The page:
Paddington Bear creator Michael Bond dies at 91
London — It was a last-minute Christmas gift for his wife that inspired Michael Bond to create Paddington Bear, the marmalade-loving teddy in a duffel coat and floppy hat.
Bond would go on to see his creation enchant children for more than half a century and become an icon immortalized in print, on screens and as countless stuffed toys before his death at age 91.
His publisher, HarperCollins, said Wednesday that the author died at his home a day earlier after a short illness.
Ann-Janine Murtagh, executive publisher of HarperCollins Children’s Books, said Bond “will be forever remembered for his creation of the iconic Paddington, with his duffel coat and wellington boots, which touched my own heart as a child and will live on in the hearts of future generations.”
The furry adventurer first appeared in “A Bear Called Paddington” in 1958 — a stowaway from “Darkest Peru” who arrived at London’s Paddington train station wearing a sign saying “Please look after this bear. Thank you.”
Adopted by the kindly Brown family, the misadventure-prone bear went on to star in more than 20 books, several television series and a 2014 feature film. A sequel is currently in production.
The books have sold some 35 million copies worldwide and have been translated into 40 languages, including Latin (“Ursus Nomine Paddington.”)
Born in Newbury, southern England, on Jan. 13 1926, Bond served in both the Royal Air Force and the British Army during World War II. He began writing while stationed with the army in Egypt in 1945.
He was working as a BBC cameraman when he created his most famous character. Paddington was inspired by a teddy bear that Bond bought for his wife one Christmas Eve as a stocking filler and named after the station he used for daily commutes.
Today, stuffed Paddingtons are for sale in toy stores and souvenir stands around Britain. A statue of the beloved bear stands at his namesake station.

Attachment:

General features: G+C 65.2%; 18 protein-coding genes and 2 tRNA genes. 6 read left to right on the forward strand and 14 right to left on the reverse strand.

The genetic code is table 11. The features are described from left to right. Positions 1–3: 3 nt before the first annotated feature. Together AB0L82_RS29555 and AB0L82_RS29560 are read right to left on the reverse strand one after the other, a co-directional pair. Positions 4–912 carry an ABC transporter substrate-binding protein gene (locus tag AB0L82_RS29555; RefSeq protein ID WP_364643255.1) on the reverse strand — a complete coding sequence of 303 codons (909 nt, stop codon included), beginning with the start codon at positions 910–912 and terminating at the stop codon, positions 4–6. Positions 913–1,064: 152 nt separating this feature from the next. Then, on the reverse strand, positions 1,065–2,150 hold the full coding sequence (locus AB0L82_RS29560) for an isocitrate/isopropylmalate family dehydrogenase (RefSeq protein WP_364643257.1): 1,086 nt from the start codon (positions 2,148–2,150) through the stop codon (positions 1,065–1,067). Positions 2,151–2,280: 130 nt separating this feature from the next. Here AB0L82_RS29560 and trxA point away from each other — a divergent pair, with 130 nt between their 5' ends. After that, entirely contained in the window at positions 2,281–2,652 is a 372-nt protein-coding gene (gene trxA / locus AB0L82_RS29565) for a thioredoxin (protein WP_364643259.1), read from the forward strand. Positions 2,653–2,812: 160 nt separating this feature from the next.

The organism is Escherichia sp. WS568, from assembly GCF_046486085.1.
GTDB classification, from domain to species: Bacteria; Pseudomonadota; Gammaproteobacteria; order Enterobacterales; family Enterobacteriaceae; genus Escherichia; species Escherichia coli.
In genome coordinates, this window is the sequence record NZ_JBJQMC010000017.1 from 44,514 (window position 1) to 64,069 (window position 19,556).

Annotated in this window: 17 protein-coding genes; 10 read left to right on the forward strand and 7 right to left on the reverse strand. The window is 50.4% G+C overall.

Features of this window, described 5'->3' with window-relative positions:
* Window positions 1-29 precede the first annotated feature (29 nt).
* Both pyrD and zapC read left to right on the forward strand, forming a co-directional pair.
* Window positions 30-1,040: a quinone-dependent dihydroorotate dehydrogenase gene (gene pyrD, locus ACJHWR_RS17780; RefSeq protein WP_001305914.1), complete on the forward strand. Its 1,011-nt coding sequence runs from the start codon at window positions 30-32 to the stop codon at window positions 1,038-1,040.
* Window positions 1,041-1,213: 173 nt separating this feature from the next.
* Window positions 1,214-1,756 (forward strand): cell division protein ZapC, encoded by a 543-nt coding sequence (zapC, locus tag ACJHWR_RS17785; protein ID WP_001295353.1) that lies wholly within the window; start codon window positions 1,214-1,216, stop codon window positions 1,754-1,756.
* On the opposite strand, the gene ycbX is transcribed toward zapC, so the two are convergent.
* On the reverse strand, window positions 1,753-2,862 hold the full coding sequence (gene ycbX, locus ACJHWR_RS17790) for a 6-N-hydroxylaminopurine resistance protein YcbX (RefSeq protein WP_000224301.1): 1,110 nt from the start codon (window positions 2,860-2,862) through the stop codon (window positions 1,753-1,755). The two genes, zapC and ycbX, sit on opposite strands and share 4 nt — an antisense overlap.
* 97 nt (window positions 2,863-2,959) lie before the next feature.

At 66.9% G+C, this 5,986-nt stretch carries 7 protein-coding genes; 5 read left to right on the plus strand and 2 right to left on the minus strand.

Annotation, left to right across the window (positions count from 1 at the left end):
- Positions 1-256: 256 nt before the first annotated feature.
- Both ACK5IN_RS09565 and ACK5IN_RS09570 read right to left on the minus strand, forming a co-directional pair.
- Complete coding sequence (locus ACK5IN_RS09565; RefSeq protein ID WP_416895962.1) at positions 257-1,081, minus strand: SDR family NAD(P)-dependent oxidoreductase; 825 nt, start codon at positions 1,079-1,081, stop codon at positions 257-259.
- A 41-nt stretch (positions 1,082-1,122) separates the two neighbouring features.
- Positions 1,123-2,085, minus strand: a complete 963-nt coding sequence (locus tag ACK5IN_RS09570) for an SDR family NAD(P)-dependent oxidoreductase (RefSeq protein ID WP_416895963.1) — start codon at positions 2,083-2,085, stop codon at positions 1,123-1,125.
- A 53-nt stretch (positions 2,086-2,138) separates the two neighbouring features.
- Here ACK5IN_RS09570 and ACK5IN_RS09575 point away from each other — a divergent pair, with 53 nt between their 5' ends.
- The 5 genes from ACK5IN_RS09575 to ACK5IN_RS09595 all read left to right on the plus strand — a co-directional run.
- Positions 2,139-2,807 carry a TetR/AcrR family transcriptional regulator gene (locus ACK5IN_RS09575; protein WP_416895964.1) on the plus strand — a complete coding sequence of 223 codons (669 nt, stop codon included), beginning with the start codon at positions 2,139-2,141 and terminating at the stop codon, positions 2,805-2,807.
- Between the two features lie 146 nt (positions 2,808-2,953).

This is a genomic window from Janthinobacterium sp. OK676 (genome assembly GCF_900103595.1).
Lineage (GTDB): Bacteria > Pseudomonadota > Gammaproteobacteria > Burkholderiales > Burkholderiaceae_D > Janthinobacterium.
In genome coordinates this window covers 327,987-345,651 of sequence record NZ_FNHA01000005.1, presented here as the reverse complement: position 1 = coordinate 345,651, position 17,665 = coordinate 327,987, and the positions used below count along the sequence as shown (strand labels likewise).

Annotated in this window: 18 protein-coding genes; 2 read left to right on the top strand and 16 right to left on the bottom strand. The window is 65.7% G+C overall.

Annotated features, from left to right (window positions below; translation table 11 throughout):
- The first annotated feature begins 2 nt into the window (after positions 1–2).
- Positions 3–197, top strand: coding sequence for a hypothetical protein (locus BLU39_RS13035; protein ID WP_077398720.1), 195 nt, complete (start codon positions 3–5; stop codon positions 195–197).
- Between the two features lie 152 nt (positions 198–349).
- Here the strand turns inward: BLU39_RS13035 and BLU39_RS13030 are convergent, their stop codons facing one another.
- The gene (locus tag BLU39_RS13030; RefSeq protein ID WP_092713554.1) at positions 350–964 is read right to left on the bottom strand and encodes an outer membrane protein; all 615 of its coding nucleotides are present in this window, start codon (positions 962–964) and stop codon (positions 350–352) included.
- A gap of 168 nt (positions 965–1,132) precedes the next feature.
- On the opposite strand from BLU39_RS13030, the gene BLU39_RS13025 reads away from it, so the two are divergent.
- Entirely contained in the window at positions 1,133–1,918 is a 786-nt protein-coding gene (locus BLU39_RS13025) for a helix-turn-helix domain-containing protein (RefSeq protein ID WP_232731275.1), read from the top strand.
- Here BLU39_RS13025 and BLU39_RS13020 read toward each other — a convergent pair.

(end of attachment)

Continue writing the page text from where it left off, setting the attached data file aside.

In creating the initially homeless Paddington, Bond drew on memories of the refugees and evacuees who streamed through British train stations before and after World War II, seeking security in safer places. Many of the children had name tags hung around their necks.
Bond said a sense of vulnerability “was an important part of Paddington’s persona” and a reason why children were drawn to him.
Explaining the character’s enduring appeal in 2008, Bond said “there’s something about bears which sets them apart from the other toys.”
“I think dolls are always wondering what they’re going to wear next,” he told The Associated Press. “Bears have this quality that children in particular feel they can tell their secrets to and they won’t pass them on.”
Actor Hugh Bonneville, who plays Mr. Brown in the movie adaptations, said news of Bond’s death came on the final day of shooting for the upcoming film.
Bonneville said Paddington’s “enthusiasm and optimism has given pleasure to millions across the generations.”
“Michael will be greatly missed by his legions of fans and especially by his wife, Sue, his family and of course by his beloved guinea pigs,” he said. “He leaves a special legacy: long live the bear from darkest Peru.”
In addition to the Paddington stories, Bond wrote a series of books about a guinea pig named Olga da Polga and a string of novels for adults about a French detective called Monsieur Pamplemousse.
Bond is survived by his wife and his children, Karen and Anthony.
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